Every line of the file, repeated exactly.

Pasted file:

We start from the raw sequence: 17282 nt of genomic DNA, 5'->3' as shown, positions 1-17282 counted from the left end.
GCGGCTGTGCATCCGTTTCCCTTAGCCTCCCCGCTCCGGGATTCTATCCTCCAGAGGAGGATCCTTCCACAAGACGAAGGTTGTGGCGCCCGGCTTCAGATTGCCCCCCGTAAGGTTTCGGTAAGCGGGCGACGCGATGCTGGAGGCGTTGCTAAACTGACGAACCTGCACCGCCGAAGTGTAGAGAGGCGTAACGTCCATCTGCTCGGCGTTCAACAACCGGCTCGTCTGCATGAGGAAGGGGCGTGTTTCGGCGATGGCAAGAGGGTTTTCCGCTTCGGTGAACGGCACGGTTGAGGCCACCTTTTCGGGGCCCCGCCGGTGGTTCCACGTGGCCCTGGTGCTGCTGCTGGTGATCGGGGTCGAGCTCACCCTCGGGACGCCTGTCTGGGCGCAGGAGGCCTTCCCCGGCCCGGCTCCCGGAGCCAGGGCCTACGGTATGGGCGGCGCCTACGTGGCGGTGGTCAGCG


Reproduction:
We start from the raw sequence: 17282 nt of genomic DNA, 5'->3' as shown, positions 1-17282 counted from the left end.
GCGGCTGTGCATCCGTTTCCCTTAGCCTCCCCGCTCCGGGATTCTATCCTCCAGAGGAGGATCCTTCCACAAGACGAAGGTTGTGGCGCCCGGCTTCAGATTGCCCCCCGTAAGGTTTCGGTAAGCGGGCGACGCGATGCTGGAGGCGTTGCTAAACTGACGAACCTGCACCGCCGAAGTGTAGAGAGGCGTAACGTCCATCTGCTCGGCGTTCAACAACCGGCTCGTCTGCATGAGGAAGGGGCGTGTTTCGGCGATGGCAAGAGGGTTTTCCGCTTCGGTGAACGGCACGGTTGAGGCCACCTTTTCGGGGCCCCGCCGGTGGTTCCACGTGGCCCTGGTGCTGCTGCTGGTGATCGGGGTCGAGCTCACCCTCGGGACGCCTGTCTGGGCGCAGGAGGCCTTCCCCGGCCCGGCTCCCGGAGCCAGGGCCTACGGTATGGGCGGCGCCTACGTGGCGGTGGTCAGCG